Recently the United States Federal Government has set up a vaccine court and fund to assist with the claims management of issues arising from vaccines to reduce the number of lawsuits against drug companies. The US Court of Federal Claims, commonly called the Vaccine Court, was established to help with resolving claims outside the traditional United States tort system. The program was established in 1986, after high-profile lawsuits were made against drug companies. Several children had serious, adverse reactions – including seizures and brain damage – that appeared to be linked to the diphtheria, pertussis, tetanus vaccine or DPT vaccine (this version was later replaced by the DTaP Vaccine). The parents sued the makers of the DTP vaccine and, in at least 2 cases, were awarded millions of dollars.
The National Childhood Vaccine Injury Act of 1986 created a unique mechanism for compensating persons injured by certain pharmaceutical products. The act established the National Vaccine Injury Compensation Program as an alternative to traditional product liability and medical malpractice litigation for persons injured by vaccinations. These include their receipt of one or more standard childhood vaccines. According to the courts website over the last 21 years, the fund has provided compensation to 2319 people, paid via this fund, and more than $1.8 billion combined has been paid out since the program’s inception in 1988.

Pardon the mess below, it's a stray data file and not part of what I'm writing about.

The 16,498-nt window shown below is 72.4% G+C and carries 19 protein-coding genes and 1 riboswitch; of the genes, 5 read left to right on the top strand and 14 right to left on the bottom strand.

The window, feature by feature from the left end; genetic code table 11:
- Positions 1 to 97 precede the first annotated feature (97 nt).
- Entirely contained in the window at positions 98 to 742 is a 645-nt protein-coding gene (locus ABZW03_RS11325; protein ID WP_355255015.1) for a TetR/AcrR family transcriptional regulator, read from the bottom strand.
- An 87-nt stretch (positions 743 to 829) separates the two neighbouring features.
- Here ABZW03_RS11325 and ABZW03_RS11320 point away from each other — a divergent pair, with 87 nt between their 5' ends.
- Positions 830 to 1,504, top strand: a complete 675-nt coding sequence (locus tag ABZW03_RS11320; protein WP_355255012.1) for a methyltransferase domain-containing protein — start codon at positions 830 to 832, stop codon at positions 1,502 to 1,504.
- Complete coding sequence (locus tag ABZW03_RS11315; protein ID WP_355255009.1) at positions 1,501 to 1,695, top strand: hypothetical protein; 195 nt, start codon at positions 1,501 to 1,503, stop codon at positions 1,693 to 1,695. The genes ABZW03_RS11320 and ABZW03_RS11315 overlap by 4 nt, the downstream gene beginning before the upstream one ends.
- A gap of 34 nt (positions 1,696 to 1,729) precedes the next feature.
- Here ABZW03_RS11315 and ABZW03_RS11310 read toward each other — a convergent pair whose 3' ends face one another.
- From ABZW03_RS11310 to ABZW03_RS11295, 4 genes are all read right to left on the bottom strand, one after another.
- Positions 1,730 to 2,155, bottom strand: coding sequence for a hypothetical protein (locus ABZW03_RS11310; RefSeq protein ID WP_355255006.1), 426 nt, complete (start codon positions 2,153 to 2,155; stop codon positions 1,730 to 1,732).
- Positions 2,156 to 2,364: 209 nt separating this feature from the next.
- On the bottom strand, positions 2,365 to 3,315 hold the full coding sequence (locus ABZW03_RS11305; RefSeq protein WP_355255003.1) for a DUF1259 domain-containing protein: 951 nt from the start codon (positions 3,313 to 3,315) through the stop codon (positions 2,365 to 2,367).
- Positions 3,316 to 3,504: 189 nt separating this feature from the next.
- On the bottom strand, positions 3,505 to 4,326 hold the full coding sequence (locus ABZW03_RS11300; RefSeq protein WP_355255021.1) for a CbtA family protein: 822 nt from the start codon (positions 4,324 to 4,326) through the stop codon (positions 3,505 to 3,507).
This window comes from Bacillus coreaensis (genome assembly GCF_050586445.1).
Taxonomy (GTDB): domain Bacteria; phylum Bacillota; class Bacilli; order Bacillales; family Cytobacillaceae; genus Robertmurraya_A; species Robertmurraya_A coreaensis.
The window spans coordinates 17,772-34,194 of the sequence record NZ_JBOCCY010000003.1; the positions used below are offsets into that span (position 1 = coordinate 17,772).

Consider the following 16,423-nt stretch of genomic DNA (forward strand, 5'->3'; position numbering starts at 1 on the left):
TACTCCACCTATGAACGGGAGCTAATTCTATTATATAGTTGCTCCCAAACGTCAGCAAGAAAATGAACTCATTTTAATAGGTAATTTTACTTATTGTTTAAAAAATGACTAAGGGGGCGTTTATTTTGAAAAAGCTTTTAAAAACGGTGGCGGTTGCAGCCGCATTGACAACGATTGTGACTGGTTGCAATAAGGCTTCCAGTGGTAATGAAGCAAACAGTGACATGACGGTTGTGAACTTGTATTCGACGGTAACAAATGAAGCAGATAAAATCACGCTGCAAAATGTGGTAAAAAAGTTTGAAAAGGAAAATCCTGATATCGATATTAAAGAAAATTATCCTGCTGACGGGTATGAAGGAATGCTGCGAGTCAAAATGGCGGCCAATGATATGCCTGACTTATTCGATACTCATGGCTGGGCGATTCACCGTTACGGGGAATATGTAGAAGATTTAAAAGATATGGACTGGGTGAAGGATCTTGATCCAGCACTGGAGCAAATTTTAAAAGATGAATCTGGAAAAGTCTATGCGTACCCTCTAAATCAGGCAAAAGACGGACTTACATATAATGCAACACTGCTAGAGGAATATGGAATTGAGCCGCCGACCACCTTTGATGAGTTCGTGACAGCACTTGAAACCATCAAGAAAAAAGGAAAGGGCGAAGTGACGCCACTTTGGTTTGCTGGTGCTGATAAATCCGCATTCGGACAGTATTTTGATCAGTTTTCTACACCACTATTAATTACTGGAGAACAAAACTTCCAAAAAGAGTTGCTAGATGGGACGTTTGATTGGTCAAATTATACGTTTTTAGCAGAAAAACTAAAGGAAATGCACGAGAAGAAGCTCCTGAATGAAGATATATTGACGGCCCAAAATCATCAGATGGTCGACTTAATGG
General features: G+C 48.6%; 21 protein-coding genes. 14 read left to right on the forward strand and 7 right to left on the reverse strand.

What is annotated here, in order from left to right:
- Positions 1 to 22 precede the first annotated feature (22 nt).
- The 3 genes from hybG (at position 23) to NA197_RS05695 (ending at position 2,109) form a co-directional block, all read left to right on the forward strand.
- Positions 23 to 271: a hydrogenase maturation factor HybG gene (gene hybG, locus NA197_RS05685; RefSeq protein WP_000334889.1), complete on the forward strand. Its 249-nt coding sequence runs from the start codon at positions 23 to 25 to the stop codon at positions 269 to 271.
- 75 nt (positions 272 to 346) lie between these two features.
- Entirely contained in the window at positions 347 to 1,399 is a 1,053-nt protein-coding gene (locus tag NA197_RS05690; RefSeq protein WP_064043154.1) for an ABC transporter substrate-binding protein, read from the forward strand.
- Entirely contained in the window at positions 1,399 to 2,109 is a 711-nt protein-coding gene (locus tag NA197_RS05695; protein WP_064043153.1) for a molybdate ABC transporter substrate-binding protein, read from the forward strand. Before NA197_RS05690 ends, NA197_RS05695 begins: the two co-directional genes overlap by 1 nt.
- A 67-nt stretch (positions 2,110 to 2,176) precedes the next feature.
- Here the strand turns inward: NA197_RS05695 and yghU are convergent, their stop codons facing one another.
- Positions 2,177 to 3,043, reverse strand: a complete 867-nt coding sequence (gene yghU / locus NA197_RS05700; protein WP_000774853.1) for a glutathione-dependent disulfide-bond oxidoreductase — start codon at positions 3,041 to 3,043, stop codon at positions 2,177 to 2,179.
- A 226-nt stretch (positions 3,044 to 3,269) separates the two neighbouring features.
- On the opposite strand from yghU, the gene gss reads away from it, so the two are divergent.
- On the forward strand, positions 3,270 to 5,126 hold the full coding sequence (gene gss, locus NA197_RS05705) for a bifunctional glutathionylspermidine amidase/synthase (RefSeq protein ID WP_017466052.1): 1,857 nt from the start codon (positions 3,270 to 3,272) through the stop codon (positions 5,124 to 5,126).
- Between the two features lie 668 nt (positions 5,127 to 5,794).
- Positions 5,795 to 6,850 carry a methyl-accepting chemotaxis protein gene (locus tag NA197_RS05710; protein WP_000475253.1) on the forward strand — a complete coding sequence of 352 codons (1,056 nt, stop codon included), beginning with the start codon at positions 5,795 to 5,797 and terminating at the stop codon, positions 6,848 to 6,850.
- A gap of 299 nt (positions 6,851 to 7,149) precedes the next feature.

To qualify, eligible claimants can recover compensation for vaccine injury – related medical and rehabilitative expenses, for pain-and-suffering, and lost earnings. Of significance, claimants may also recover “reasonable” attorney’s fees and costs, and the program also permits attorney fee awards to be made when a claim is otherwise denied, as long as the claim had a reasonable basis and was pursued in good faith.
Vaccines covered under the program include those that protect against diphtheria, tetanus, pertussis (whooping cough), measles, mumps, rubella (German measles), polio, hepatitis A, hepatitis B, varicella (chickenpox), Hemophilus influenzae type b, rotavirus, pneumococcal conjugate, trivalent influenza (seasonal flu), meningococcal and human papillomavirus.
The benefit of this program is that patients need not prove fault. The typical requirement in a tort case is to prove the person suffering injury or death must prove a medical causation or linkage to the event. However, in a vaccination case, this causal relationship has been lessened to allow claimants to merely determine whether it could be reasonably presumed that the injuries suffered could be related to the vaccine absent a more plausible explanation. Therefore, these claims can be brought with sufficient evidence of the vaccination. And coupled with information such as an expert opinion providing evidence for a reasonable presumption, these claims can be highly beneficial for an injured person suffering from the after-effects of a vaccination gone awry.